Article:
3

I typically put my laptop to sleep regularly, with two distinct cases:

  1. short periods (a few minutes) while I read/discuss something
  2. long periods (an hour or more) during lunch and commutes

I would like to know if there's a tool or script to decide, when I put the laptop to sleep, whether that sleep should be deep or s2idle, like making suspend_to_idle and suspend_to_deep set of commands.

Basically I could just write a script that toogles /sys/power/mem_sleep between these two options but a) that requires sudo and b) I'm not sure whether changes to the files are taken into account right away (I think so but I don't know where to check, so if someone knows, I'd appreciate that information).

EDIT: the rationale is obviously to use s2idle for the short-duration sleep periods to avoid the 15-30 seconds of sluggish behavior that occur when the laptop emerges from deep sleep while still using the latter to conserve battery during the longer sleep periods.

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  • You say: I would like to know if there's a tool or script and then: I ended up writing a script to toggle /sys/power/mem_sleep. Isn't that the answer already? This looks like an answered question (that's why you don't get new answers too) and you should post the script you have as an answer under the question because people (including me) may like to use it. - I had no idea what these options were but figured it out in the end although I still have problems, where my s2idle is reset and I have to re-run the command at each startup.
    – cipricus
    Commented Aug 28, 2023 at 6:22
  • 1
    you're right, I'll make a reply Commented Aug 30, 2023 at 6:48
  • Great! But for reference I have to say that I have a lot of problems with this setting on a Mac: and they keep changing after kernel updates. You can see the history of this in the linked answer. But after the last update this setting doesn't work; the opposite to what that link tackles happens: the laptop wakes up instantly, no matter the setting. I prefer that to the opposite, but I'd like to be able to decide with your script. Thanks anyway.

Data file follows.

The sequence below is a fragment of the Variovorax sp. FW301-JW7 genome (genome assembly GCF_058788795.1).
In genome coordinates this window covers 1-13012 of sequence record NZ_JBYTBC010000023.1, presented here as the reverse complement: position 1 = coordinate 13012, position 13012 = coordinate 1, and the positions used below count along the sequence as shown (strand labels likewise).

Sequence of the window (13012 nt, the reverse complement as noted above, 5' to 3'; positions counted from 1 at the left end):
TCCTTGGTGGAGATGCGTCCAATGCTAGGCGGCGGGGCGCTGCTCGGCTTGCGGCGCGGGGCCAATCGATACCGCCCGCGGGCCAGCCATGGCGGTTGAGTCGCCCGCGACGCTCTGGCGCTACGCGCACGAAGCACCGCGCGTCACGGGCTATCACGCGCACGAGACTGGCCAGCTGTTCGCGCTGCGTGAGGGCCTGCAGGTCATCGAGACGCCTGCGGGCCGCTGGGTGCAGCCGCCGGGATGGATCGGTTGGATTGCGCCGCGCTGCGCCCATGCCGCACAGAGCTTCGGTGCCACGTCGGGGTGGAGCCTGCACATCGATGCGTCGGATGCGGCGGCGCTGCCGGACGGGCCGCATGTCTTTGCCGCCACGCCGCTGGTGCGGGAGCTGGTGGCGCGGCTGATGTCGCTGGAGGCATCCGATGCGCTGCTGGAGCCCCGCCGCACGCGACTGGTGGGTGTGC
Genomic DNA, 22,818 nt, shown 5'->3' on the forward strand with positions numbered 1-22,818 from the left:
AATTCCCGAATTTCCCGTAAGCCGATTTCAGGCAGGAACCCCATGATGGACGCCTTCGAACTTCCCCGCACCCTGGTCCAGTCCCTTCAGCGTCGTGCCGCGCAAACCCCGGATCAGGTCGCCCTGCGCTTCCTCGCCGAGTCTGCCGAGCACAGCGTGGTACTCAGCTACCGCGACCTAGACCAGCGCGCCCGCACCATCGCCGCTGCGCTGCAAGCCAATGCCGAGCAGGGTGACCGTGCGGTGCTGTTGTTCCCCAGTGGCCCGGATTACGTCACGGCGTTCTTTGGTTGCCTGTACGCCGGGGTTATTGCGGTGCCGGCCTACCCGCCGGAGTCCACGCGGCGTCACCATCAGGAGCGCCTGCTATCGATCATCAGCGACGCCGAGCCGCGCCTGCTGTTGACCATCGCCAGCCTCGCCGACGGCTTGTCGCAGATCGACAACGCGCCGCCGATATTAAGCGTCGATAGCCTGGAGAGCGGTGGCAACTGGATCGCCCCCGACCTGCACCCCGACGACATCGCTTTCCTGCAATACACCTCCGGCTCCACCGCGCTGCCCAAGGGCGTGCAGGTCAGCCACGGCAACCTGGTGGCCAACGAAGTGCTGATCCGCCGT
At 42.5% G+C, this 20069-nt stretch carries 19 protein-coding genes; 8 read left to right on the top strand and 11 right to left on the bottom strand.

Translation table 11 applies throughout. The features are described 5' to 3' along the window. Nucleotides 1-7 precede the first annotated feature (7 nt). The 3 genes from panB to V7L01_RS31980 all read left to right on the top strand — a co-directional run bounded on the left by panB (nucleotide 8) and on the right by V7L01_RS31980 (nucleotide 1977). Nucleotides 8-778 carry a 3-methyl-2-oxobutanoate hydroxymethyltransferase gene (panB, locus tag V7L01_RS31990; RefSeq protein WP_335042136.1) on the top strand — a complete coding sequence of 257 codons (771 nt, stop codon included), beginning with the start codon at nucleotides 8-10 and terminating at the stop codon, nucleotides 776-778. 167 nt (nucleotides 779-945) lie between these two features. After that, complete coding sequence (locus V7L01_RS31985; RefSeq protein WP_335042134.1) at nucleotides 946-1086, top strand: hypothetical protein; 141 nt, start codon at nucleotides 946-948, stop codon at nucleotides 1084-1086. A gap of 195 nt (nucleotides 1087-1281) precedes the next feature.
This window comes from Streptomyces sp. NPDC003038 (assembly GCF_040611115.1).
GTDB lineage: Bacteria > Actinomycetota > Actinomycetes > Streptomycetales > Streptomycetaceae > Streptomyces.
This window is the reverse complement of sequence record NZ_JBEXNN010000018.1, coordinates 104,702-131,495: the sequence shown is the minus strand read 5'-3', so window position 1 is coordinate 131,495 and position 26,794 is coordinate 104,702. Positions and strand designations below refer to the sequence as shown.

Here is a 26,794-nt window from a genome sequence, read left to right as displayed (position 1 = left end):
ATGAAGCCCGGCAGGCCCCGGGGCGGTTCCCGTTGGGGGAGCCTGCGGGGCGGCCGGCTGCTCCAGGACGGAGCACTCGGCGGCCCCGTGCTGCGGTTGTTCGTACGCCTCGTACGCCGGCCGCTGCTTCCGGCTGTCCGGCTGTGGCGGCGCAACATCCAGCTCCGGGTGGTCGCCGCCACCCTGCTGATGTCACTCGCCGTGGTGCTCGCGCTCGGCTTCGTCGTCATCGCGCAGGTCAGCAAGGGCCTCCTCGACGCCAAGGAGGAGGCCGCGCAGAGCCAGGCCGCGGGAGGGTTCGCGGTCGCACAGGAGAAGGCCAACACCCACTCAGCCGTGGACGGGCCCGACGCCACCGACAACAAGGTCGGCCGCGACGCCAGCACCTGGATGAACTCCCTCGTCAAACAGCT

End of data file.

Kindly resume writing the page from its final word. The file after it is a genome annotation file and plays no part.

– cipricus
    Commented Aug 30, 2023 at 20:57

3 Answers 3

2

I ended up writing a script to toggle /sys/power/mem_sleep so I can confirm changes are taken into account immediately; it's a bit tedious but it works.

fcontent=$(cat /sys/power/mem_sleep)

if [ "$fcontent" = "s2idle [deep]" ]; then
        echo "s2idle" | sudo tee /sys/power/mem_sleep
else
        echo "deep" | sudo tee /sys/power/mem_sleep
fi;
1

As an alternative or complement to the main answer:

I have created two separate scripts (in ~/bin) and two corresponding launchers:

suspend_deep.sh:

#!/bin/sh

echo deep | sudo tee -a /sys/power/mem_sleep

suspend idle:

#!/bin/sh

echo s2idle | sudo tee -a /sys/power/mem_sleep

The launchers in ~/.local/share/applications:

[Desktop Entry]
Exec=pkexec env DISPLAY=$DISPLAY XAUTHORITY=$XAUTHORITY KDE_SESSION_VERSION=5 KDE_FULL_SESSION=true ~/bin/suspend_deep.sh
Icon=system-suspend
Name[en_US]=Suspend deep
Name=Suspend deep
Type=Application
Terminal=false

and:

[Desktop Entry]
Exec=pkexec env DISPLAY=$DISPLAY XAUTHORITY=$XAUTHORITY KDE_SESSION_VERSION=5 KDE_FULL_SESSION=true ~/bin/suspend_idle.sh
Icon=system-suspend
Name[en_US]=Suspend idle
Name=Suspend idle
Type=Application
Terminal=false

Compared to the switch, which simply changes the present state, this solution can be useful when the present state is not already known or doesn't work as expected, as it happened to me.

0

If your motherboard and kernel support both s2idle and s2ram, you can run these commands to trigger suspend immediately with your desired state.

for s2ram:

echo "mem" > /sys/power/state

for s2idle:

echo "freeze" > /sys/power/state

It might be different in your system. just check what are your options with:

cat /sys/power/state

But i could not find a way to make it happen without root previledges.

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  • it requires priviledges, you can find the recommended way to do this in the two previous answers Commented Mar 19 at 10:19
  • @Silmathoron You're right. but that way only changes the suspend method. What I said triggers suspend just after the command.
    – medicamin
    Commented Mar 20 at 11:23

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